Man, one week and no posts?
When I do my nut intonation I need a temporary tailpiece to be able to move the intonation point on the bridge using drills with the right diameter matching the 12th fret string height. Made this adjustable one, it can be adjusted for the smallest parlor or biggest archtop guitar.
A couple of aluminum plates, a piece of wood, a plate angle and welding tape to protect the guitar. Very stable. A loose PVC plate and the strap protects the guitar from the clamps.
Cool! I'd like to see more of these things on the forum. My usual trick is to improvise a solution and think to myself, "Oh, I should really get round to making a tool or jig for that" and then I never do.
I do, I do, I do (to quote Abba!) :-)
Initially, I thought why not just attach the tailpiece temporarily by looping it round the endpin?
I work with a lot of different guitars, small parlors, big parlors, dreadnoughts, super big archtops or 12 string guitars, nylon strung guitars and what have you. Not all of them have an endpin to start with and the ones that have one don't have it in the same place. This tailpiece jig was simple to do and fits all of them.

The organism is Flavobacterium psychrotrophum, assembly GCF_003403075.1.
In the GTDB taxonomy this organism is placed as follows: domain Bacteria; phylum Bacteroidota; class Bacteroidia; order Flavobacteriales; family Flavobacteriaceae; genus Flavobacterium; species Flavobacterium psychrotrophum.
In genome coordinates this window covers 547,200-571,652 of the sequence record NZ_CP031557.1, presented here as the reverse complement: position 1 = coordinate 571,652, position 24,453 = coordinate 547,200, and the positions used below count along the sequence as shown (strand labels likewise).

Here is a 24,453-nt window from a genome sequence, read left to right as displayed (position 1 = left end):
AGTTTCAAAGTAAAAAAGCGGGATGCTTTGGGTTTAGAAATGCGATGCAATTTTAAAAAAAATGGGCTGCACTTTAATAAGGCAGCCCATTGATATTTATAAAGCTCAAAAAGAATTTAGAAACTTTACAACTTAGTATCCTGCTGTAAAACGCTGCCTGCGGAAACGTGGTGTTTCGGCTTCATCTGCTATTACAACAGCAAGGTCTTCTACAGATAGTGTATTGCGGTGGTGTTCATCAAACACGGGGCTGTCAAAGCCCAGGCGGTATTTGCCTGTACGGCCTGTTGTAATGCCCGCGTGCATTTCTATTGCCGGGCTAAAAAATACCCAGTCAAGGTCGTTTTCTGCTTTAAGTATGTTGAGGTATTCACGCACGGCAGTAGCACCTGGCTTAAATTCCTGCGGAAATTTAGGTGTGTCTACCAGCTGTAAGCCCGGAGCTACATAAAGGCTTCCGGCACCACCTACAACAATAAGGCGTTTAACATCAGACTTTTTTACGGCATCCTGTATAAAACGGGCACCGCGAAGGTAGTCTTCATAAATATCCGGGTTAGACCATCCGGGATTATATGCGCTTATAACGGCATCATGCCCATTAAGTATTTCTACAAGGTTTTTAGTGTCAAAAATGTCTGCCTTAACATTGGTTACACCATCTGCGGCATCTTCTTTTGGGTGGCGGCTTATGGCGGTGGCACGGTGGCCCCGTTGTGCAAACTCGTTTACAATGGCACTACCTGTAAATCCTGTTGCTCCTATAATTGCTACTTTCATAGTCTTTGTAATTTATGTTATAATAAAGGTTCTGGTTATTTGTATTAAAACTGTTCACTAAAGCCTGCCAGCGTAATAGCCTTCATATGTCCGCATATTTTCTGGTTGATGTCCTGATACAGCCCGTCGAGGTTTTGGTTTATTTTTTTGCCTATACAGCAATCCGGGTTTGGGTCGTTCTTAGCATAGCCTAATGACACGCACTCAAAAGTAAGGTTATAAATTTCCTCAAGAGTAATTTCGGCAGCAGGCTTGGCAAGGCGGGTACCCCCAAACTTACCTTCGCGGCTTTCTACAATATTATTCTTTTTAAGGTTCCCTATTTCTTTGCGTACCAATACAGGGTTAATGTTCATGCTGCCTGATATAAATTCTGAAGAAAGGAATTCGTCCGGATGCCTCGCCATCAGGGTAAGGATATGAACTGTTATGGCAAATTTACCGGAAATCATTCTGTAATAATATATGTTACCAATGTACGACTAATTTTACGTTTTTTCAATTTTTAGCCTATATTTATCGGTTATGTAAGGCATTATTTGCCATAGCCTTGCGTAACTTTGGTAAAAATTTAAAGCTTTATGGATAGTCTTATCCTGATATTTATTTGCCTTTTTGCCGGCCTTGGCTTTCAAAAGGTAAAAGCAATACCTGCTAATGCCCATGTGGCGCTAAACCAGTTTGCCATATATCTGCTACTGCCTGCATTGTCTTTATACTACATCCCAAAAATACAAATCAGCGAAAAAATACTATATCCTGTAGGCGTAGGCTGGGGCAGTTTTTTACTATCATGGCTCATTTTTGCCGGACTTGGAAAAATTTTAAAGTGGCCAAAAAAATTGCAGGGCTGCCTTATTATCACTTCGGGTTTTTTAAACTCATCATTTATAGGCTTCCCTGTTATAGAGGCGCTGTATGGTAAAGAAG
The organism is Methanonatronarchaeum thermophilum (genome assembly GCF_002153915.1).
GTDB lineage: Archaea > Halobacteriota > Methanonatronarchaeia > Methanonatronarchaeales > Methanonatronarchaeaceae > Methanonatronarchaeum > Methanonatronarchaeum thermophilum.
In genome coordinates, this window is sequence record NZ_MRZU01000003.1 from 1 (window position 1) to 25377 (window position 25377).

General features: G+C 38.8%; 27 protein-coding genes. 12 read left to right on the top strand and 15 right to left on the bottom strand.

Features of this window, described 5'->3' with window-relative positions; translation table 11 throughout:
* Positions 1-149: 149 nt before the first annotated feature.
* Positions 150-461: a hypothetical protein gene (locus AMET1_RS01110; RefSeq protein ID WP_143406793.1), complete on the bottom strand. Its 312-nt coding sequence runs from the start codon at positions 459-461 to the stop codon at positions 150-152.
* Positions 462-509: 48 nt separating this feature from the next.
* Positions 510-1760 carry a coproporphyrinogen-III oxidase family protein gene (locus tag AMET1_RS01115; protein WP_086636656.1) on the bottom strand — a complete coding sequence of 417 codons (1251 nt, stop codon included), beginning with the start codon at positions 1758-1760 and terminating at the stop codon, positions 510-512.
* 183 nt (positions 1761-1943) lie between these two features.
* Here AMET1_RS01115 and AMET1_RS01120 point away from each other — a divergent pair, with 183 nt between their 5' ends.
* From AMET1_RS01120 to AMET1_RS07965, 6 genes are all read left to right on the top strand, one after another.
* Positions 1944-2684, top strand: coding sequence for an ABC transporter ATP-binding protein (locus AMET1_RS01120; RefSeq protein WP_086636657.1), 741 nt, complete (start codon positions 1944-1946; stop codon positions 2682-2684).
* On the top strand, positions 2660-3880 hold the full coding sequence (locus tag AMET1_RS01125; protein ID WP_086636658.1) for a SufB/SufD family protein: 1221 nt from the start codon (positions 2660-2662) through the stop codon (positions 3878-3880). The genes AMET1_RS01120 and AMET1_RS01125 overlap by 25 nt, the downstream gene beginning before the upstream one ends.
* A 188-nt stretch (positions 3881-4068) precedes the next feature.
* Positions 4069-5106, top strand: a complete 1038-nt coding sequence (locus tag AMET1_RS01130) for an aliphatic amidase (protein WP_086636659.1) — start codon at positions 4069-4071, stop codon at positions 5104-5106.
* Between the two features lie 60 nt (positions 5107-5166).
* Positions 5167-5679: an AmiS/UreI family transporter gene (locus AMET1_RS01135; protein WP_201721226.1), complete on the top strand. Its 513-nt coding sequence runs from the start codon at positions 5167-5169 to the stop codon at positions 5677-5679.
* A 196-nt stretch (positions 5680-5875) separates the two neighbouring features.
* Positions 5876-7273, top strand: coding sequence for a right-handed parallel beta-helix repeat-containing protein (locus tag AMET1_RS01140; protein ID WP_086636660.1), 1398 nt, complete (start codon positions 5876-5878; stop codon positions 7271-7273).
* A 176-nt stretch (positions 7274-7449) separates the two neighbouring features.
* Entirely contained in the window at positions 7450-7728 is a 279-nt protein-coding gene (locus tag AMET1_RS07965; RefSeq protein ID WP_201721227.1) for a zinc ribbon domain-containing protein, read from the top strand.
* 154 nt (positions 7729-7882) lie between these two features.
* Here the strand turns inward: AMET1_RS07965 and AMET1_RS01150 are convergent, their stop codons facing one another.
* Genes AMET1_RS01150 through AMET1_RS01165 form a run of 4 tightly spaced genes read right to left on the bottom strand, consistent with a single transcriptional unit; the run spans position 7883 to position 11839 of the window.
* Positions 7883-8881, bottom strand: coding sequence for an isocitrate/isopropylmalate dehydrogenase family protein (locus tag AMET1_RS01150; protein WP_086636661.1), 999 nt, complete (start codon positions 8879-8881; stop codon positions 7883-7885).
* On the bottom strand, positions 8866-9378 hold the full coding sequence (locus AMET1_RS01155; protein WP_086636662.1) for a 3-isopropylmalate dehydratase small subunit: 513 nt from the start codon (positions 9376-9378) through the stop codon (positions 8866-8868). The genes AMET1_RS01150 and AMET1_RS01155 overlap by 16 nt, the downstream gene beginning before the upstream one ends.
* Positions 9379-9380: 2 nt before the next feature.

How do you cope with different string spacings ... they can vary from 2 1/8" to 2 3/8" at the saddle. Do you have different tailpieces to suit different spacings, or do you cram spacers behind the saddle in between the strings to achieve the correct overall spacing ?
I ignore the string spacing. I'm only interested in the distance to the saddle's intonation point from my zero point (origin) behind the first fret. I will use that measure and put the mark on the right place (for the string spacing) when actually doing the routing for the saddle ditch.